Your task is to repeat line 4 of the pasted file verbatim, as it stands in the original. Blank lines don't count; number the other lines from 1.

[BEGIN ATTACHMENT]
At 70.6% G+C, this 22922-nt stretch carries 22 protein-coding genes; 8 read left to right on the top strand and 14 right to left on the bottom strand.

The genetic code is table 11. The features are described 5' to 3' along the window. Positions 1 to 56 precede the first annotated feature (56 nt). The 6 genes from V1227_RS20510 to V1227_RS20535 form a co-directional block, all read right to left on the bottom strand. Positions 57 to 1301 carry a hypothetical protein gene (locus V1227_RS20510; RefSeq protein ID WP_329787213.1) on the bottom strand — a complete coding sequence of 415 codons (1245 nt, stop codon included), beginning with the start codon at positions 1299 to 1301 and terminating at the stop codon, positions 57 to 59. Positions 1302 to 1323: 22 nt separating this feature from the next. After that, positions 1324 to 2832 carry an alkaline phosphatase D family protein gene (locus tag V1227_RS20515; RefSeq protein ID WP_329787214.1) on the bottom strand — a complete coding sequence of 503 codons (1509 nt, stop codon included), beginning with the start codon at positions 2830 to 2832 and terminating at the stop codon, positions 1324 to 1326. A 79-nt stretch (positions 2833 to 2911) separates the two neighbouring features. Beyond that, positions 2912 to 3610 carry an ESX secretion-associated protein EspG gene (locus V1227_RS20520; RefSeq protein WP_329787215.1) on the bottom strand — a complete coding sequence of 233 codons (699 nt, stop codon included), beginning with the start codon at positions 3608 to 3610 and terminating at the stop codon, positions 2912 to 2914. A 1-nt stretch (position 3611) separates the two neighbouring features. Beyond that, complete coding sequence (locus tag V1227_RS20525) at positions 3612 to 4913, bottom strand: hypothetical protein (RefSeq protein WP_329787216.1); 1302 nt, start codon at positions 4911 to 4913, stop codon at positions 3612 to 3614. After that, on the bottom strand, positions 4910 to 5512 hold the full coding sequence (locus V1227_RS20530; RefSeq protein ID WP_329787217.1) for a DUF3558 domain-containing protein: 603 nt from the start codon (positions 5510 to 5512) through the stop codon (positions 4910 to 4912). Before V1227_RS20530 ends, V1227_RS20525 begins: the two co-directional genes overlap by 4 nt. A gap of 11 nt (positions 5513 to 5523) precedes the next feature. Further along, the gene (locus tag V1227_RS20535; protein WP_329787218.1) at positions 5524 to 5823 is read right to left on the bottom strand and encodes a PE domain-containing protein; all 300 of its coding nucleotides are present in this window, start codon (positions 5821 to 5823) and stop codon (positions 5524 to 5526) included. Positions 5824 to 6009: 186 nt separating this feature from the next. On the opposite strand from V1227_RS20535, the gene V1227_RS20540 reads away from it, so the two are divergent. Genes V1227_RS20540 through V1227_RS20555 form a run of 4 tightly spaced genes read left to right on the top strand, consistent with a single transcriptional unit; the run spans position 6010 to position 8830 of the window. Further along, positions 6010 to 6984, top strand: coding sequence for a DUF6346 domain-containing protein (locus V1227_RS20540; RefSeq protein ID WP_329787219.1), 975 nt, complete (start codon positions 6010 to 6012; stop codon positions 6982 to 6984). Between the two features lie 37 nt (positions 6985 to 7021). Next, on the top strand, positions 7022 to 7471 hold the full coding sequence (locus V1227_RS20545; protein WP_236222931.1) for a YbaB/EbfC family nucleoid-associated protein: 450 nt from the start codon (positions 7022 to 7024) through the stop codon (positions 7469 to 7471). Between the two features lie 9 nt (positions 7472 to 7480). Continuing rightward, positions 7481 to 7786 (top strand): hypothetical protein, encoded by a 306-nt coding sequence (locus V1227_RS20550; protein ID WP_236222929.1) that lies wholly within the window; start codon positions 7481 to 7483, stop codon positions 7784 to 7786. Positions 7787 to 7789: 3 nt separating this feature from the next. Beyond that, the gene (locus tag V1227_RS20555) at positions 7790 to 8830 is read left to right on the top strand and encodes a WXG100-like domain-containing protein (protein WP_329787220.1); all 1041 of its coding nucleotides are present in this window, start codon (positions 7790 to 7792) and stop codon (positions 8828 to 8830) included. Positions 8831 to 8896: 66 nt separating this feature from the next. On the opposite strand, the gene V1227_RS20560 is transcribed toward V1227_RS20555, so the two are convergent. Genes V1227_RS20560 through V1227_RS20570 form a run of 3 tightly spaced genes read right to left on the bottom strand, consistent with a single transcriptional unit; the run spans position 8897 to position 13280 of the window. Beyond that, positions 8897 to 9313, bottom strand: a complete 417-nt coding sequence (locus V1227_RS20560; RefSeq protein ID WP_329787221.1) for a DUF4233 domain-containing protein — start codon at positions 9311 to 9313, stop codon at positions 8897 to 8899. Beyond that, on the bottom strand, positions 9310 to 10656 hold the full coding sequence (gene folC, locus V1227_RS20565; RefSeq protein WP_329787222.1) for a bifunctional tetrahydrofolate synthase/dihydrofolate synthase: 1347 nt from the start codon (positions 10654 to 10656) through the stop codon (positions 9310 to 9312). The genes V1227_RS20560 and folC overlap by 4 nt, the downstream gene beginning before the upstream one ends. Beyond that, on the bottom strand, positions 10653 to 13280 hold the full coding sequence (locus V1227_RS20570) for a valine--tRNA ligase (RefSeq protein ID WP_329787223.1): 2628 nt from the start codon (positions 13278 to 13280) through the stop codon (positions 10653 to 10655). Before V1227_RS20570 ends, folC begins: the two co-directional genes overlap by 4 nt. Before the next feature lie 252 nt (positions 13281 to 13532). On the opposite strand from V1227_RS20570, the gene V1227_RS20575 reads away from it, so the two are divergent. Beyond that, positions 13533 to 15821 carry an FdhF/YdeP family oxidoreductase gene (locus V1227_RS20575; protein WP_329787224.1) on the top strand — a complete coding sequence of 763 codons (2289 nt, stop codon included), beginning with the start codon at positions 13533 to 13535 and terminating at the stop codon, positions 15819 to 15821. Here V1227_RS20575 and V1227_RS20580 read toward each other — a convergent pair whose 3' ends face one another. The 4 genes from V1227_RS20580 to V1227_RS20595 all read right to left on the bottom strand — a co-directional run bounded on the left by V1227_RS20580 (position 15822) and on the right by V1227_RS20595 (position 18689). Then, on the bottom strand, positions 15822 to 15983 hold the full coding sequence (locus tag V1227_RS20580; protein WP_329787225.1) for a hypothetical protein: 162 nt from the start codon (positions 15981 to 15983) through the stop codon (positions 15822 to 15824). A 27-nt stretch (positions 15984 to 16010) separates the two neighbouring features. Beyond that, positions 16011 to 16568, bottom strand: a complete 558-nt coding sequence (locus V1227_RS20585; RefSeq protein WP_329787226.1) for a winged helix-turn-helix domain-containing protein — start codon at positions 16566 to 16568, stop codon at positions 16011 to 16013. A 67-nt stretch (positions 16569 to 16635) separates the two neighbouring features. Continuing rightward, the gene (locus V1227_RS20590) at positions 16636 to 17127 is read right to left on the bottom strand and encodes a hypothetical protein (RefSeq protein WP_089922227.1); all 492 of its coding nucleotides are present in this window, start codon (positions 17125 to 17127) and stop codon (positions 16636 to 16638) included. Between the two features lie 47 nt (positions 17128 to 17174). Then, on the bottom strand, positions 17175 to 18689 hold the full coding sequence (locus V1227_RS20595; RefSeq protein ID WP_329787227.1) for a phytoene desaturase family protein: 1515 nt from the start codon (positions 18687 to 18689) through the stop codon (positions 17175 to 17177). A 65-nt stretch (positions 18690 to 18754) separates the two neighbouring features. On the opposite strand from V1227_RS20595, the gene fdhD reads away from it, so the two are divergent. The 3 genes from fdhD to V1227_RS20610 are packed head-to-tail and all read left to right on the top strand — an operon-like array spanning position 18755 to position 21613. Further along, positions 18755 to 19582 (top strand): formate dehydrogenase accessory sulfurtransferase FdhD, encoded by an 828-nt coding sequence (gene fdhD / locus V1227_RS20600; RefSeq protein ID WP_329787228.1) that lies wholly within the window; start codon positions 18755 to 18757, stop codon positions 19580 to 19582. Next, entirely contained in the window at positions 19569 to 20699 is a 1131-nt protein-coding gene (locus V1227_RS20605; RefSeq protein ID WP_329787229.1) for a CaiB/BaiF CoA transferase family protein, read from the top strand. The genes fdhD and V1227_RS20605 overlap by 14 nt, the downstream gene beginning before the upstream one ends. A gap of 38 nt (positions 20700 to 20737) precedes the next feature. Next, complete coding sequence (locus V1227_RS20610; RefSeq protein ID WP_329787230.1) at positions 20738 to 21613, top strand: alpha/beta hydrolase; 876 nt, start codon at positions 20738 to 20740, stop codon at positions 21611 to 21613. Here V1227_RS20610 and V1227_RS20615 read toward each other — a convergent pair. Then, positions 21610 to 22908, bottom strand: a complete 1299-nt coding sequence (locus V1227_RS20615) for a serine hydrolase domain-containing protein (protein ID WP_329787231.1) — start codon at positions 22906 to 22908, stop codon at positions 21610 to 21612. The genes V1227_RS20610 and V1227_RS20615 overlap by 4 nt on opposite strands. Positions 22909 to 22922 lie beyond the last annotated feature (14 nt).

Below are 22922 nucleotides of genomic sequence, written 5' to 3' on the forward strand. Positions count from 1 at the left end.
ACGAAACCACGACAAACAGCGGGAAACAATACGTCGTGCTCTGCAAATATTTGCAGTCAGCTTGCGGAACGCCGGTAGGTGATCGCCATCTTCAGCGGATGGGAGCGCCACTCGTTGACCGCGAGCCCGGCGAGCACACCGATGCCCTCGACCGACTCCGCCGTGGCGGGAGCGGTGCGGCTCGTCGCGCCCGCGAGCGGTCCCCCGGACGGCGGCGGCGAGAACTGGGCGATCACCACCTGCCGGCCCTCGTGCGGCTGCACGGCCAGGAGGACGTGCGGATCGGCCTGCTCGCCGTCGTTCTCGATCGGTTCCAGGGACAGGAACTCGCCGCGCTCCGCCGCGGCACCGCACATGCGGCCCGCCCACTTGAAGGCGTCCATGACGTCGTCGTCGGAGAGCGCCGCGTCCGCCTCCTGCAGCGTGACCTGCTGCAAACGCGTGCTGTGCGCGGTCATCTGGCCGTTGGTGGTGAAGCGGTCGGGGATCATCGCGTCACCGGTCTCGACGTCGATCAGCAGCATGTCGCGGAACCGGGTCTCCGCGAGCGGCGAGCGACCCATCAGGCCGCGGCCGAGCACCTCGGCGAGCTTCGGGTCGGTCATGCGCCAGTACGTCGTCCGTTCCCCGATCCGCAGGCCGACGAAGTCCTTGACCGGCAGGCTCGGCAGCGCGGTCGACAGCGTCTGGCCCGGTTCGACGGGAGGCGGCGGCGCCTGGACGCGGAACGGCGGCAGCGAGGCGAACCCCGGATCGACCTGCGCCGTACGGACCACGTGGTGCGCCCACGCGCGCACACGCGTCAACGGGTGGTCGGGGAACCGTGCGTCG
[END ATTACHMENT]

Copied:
ACGAAACCACGACAAACAGCGGGAAACAATACGTCGTGCTCTGCAAATATTTGCAGTCAGCTTGCGGAACGCCGGTAGGTGATCGCCATCTTCAGCGGATGGGAGCGCCACTCGTTGACCGCGAGCCCGGCGAGCACACCGATGCCCTCGACCGACTCCGCCGTGGCGGGAGCGGTGCGGCTCGTCGCGCCCGCGAGCGGTCCCCCGGACGGCGGCGGCGAGAACTGGGCGATCACCACCTGCCGGCCCTCGTGCGGCTGCACGGCCAGGAGGACGTGCGGATCGGCCTGCTCGCCGTCGTTCTCGATCGGTTCCAGGGACAGGAACTCGCCGCGCTCCGCCGCGGCACCGCACATGCGGCCCGCCCACTTGAAGGCGTCCATGACGTCGTCGTCGGAGAGCGCCGCGTCCGCCTCCTGCAGCGTGACCTGCTGCAAACGCGTGCTGTGCGCGGTCATCTGGCCGTTGGTGGTGAAGCGGTCGGGGATCATCGCGTCACCGGTCTCGACGTCGATCAGCAGCATGTCGCGGAACCGGGTCTCCGCGAGCGGCGAGCGACCCATCAGGCCGCGGCCGAGCACCTCGGCGAGCTTCGGGTCGGTCATGCGCCAGTACGTCGTCCGTTCCCCGATCCGCAGGCCGACGAAGTCCTTGACCGGCAGGCTCGGCAGCGCGGTCGACAGCGTCTGGCCCGGTTCGACGGGAGGCGGCGGCGCCTGGACGCGGAACGGCGGCAGCGAGGCGAACCCCGGATCGACCTGCGCCGTACGGACCACGTGGTGCGCCCACGCGCGCACACGCGTCAACGGGTGGTCGGGGAACCGTGCGTCG